If you are able to, you have to watch this! Tap America is essential viewing if you love tap dance. Presented by Clarke Peters (Five Guys Named Moe), he explores the history of tap dance, meeting with well-known modern and older tap dancers and tap historians.

He interviews Michelle Dorrance of Dorrance Dance (sadly I couldn’t make their workshop at Sadlers Wells last year 😥), Obba Babatunde, Chloe and Maud Arnold (love them!), Maurice Hines, Arthur Duncan, and many more. The documentary also discusses the work of other hoofers, such as the Nicholas Brothers, Baby Lawrence, Bill Robinson, John Bubbles, Sammy Davis Jr, Gregory Hines and Savion Glover.

Peters explores the origins of tap dance in slave drumming and story-telling which led to ‘buck dancing’ along with the influence of Irish indentured workers and their traditions of the jig and clogging. He moves on to looking at minstrel shows, Vaudeville and the Cotton Club, and the inequalities that existed in the US during racial segregation.

I like the fact that the documentary draws out the different styles of tap, specifically the African style, which is down in the ground, bent kneed (ie the Rhythm Tap I’m learning) versus the more upright Hollywood 42nd Street style which was, I guess the sanitised version that went mainstream in the entertainment world.

The Tap Drought section of the documentary is very interesting. Tap went out of fashion in the 1940s, tap dancers struggled to get work, but there were a few keeping it alive, still going when it wasn’t cool, and those who revived it, a bit like the revival that’s happening right now!

Some noteable quotes about tap:

“a form of musical expression”

“communication… sound… a drum”

“a universal language”

“American identity”

“a percussive dance form”

I really hope this becomes available on DVD because I will definitely buy it! I’m going to try and watch it again as it’s available on BBC iplayer for 28 days. A must-see!

Movie Review – Tap

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A few weeks ago now my SO and I watched 1989 movie Tap starring the late legendary Gregory Hines. Gregory’s character Max Washington gets out of jail after a conviction for robbery and returns to his old New York stomping ground to the surprise of his old dance mentors and former lover…

The story hinges on whether he will stay on the straight and narrow and get involved in a tap project that Sammy Davis Jr’s character has envisioned, or whether he will give in to the lure of a life of diamond heists and cash-money.

I didn’t realise this when I bought the DVD, but there are loads of older tap legends in the movie (Sammy Davis Jr, Steve Condos, Harold Nicholas, Jimmy Slyde to name a few) as well as the talented Savion Glover, who is a kid in the movie, well known nowadays for bringing tap to modern audiences through his innovation.

Although it seems like that plot has been run before and there is a cheesy love scene, the tap dance and the characters make the movie, especially the old guys!

There is a thread running throughout the film of how real tap kind of got eclipsed by Hollywood ‘show’ tap. You will notice this when Max agrees to go and audition for the Broadway show and feels restricted by nicety, compared to the other, more freestyle tap scenes. This was also something my Rhythm Tap teacher alluded to when I mentioned I was going to see 42nd Street back in the summer.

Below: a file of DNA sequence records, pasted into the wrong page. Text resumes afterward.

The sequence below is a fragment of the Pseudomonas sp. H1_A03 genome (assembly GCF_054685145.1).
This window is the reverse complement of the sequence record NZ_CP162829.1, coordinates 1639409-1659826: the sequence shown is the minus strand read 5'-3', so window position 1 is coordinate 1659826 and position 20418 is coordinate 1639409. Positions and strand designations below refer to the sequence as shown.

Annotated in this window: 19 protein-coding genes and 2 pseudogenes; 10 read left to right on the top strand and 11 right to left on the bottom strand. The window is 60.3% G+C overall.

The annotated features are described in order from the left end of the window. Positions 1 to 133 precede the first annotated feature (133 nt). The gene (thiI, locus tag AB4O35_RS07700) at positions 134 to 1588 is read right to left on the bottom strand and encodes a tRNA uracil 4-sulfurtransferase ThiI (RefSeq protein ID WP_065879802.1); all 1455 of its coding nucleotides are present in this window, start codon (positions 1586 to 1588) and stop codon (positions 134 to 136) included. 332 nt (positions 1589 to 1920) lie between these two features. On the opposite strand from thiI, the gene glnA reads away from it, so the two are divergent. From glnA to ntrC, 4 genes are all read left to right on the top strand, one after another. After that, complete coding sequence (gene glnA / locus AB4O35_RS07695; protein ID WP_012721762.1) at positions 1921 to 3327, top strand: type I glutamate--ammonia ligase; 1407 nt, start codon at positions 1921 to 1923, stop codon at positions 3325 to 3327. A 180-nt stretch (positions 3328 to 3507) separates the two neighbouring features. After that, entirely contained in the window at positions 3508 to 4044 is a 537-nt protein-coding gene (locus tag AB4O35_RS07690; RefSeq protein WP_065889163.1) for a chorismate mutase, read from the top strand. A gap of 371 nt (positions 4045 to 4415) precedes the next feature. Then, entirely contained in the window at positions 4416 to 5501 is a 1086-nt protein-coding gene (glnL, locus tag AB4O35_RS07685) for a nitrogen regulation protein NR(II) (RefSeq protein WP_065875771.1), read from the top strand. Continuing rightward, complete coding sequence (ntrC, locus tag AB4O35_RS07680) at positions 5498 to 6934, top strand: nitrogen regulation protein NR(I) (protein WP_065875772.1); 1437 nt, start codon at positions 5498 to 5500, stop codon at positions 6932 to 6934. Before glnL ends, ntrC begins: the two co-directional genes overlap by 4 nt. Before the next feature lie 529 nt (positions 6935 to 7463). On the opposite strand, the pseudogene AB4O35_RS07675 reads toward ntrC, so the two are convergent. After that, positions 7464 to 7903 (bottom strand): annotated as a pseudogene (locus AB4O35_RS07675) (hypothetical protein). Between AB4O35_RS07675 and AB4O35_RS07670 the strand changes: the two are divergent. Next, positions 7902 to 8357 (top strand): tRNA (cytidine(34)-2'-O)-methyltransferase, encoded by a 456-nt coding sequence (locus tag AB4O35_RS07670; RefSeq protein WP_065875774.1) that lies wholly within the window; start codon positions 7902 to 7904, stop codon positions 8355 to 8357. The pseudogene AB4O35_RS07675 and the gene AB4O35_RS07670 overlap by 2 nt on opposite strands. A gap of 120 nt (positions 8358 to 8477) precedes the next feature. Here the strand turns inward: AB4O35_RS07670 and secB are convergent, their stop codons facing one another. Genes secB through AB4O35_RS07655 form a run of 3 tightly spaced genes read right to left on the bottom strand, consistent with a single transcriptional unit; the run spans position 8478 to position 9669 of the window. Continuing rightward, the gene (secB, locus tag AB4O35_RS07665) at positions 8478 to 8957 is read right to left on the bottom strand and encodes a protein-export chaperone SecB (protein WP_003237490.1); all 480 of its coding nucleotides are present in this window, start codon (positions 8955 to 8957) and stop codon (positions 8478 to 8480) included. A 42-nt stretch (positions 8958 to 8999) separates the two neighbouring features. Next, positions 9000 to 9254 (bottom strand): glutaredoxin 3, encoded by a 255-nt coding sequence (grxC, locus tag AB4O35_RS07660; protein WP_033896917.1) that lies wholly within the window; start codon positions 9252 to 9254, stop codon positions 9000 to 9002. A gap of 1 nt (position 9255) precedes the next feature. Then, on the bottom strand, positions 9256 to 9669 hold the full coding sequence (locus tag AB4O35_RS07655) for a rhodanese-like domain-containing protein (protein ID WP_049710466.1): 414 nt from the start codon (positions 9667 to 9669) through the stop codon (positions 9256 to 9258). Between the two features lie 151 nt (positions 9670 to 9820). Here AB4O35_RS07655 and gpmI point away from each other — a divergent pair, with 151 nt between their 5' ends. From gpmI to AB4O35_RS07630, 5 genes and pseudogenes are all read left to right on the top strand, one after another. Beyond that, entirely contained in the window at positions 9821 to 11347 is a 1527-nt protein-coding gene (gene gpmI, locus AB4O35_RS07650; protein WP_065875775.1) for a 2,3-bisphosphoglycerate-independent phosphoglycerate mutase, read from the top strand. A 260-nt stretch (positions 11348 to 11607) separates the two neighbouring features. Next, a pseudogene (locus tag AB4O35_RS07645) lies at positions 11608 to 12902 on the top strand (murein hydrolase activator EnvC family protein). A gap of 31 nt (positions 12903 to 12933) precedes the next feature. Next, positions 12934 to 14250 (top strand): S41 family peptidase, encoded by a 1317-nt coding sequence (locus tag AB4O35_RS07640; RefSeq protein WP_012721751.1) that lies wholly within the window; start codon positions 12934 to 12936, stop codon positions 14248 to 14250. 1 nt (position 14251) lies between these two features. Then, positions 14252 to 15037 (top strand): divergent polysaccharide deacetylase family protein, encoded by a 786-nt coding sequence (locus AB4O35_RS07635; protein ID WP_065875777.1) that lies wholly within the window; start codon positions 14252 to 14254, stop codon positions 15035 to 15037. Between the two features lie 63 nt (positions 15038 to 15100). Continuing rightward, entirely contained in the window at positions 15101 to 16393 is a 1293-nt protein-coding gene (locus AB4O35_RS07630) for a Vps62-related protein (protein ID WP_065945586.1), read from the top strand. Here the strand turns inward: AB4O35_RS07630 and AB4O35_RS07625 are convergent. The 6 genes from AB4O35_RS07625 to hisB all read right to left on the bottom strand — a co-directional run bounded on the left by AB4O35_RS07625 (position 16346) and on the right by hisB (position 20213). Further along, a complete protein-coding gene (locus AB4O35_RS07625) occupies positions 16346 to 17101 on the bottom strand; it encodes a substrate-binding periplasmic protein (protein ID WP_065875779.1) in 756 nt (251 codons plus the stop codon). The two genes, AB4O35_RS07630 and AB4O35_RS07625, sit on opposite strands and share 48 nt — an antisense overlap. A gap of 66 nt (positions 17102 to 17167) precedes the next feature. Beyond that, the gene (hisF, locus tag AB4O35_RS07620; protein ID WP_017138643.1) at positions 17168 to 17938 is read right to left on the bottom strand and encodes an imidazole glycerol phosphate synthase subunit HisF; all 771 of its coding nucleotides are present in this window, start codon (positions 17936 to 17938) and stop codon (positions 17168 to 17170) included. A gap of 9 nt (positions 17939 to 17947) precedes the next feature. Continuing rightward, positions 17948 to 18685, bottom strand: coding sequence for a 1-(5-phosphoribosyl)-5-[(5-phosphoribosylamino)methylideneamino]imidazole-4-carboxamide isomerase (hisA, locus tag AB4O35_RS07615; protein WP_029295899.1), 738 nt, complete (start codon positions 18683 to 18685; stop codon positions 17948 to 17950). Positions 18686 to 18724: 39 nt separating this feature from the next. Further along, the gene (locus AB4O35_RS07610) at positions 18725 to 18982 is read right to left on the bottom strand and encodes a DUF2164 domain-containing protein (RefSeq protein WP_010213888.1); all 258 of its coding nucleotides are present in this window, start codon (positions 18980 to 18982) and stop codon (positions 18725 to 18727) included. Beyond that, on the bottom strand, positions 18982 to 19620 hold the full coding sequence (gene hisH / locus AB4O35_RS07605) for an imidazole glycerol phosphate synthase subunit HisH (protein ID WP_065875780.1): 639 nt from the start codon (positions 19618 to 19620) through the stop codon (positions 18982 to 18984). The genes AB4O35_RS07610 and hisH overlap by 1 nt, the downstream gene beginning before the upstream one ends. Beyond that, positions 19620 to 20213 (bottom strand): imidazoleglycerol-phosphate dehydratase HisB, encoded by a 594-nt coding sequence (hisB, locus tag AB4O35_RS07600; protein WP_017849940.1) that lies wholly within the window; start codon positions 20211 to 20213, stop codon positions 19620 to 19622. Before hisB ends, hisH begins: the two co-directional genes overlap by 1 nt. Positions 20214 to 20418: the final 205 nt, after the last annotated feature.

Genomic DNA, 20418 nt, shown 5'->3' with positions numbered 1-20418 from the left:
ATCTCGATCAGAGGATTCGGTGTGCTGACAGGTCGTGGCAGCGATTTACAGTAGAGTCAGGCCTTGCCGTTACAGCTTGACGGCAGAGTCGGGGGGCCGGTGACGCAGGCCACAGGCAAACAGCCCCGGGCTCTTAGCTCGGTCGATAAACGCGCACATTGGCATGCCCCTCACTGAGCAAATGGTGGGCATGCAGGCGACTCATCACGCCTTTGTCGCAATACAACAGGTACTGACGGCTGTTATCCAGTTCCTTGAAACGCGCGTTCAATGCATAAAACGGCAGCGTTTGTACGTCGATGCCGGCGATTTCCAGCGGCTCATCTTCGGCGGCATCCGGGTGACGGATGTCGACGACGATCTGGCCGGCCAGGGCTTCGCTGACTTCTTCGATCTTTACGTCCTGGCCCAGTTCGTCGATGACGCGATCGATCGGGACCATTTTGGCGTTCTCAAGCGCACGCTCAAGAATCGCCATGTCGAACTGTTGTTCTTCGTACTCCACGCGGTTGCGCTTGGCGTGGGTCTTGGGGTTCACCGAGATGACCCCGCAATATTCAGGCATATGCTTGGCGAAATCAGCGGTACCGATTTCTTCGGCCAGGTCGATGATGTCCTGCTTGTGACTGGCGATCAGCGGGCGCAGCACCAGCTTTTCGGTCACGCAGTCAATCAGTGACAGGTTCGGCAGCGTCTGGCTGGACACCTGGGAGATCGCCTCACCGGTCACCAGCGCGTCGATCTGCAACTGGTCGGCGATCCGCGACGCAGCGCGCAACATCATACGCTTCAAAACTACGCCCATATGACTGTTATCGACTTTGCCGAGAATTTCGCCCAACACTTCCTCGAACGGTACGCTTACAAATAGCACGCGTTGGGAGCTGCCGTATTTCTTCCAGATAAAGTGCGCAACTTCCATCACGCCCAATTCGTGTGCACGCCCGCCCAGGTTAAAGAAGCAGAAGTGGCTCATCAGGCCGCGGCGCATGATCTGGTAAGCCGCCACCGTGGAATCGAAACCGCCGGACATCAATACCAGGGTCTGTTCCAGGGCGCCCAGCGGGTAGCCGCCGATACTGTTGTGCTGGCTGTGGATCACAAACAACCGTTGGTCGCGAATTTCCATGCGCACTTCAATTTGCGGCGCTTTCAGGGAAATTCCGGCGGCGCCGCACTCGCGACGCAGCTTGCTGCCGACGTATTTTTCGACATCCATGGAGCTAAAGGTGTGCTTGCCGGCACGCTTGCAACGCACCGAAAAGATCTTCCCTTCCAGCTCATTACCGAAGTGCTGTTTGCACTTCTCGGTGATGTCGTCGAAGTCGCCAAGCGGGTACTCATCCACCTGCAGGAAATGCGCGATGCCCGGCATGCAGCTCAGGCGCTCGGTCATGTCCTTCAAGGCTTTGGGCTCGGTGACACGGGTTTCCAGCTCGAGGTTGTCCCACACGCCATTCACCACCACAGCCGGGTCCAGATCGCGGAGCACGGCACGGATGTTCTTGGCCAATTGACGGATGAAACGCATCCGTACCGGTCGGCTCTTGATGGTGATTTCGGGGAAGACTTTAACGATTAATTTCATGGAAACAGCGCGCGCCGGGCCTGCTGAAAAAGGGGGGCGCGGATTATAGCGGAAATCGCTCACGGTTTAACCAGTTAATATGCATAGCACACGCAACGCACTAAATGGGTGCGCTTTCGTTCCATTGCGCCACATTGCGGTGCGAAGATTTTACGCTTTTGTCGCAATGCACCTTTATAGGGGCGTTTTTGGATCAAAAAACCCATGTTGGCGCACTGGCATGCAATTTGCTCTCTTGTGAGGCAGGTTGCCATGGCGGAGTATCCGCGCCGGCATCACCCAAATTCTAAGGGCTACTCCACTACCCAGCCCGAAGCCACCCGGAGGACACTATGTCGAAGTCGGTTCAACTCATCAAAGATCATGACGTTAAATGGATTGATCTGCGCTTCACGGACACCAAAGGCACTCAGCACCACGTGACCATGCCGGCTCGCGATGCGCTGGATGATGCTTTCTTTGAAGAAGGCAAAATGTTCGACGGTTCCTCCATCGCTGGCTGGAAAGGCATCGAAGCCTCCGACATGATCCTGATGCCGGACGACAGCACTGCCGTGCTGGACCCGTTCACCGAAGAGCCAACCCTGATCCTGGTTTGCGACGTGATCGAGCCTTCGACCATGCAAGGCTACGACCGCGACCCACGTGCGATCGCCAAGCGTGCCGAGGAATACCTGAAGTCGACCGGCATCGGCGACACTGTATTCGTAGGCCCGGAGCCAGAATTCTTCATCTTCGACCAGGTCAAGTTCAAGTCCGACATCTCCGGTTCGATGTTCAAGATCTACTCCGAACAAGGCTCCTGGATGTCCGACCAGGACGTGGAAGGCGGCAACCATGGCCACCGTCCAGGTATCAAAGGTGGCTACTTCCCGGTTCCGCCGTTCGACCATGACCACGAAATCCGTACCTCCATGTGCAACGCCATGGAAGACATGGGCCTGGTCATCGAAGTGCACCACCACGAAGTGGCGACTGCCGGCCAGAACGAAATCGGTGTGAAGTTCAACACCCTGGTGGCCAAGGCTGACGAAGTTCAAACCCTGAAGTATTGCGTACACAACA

I have 2 favourite scenes:

1) The funky street tap jam in the middle of downtown New York in the evening

2) When Gregory dances in the club with taps that are linked up to a sound system:

Verdict: If you love tap and want to know a little bit more about it’s history, you will love this!

Tap Dance in America

This weekend, I finally got around to watching Gregory Hines: Tap Dance in America on YouTube.

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Image courtesy of YouTube

It was originally shown on PBS back in 1989 I believe, and it is clearly from someone’s VCR recording that they probably transferred to DVD at some point.

It lasts almost an hour and gives a great run-down of the leading tap artists in America, quite a few of whom are sadly no longer around. But here you get the chance to see them in action, on stage or taking part in a tap battle. Tap is definitely a social dance! You might recognise legend Honi Coles as the bandmaster in Dirty Dancing (I’m talking about the original film, not the disrespectful-to-Swayze remake).

Watching the documentary, my favourite performances were from Gregory Hines (of course!), a young Savion Glover and the duo of Gregg Burge (choreographed Michael Jackson’s Bad) and Hinton Battle (Scarecrow in Broadway version of The Wiz). Battle and Burge really reminded me of the Nicholas Brothers in the way they did classical tap, complete with jetes, leapfrogs and the splits. Brenda Bufalino was also great to see perform as I’ve heard and read a lot about her and I believe she taught a masterclass in London earlier in the year.

There is also a bit of comedy running through the documentary about trying to get Gregory Hines to tighten the screws on his taps (some tappers dance with loosened tap plates, others don’t) – I’m quite a stomper, so I like my tap plates tightened to the shoe.

Verdict: This ever so 80’s PBS special is definitely worth watching as part of your tap immersion. Some enjoyable viewing on a lazy Saturday afternoon.

The next tap-related film I want to watch is Tap starring Gregory Hines (1989). I caught a clip on YouTube where people were dancing on tables and it looks so New Jack Swing FUNKY. Takes me back. Love it!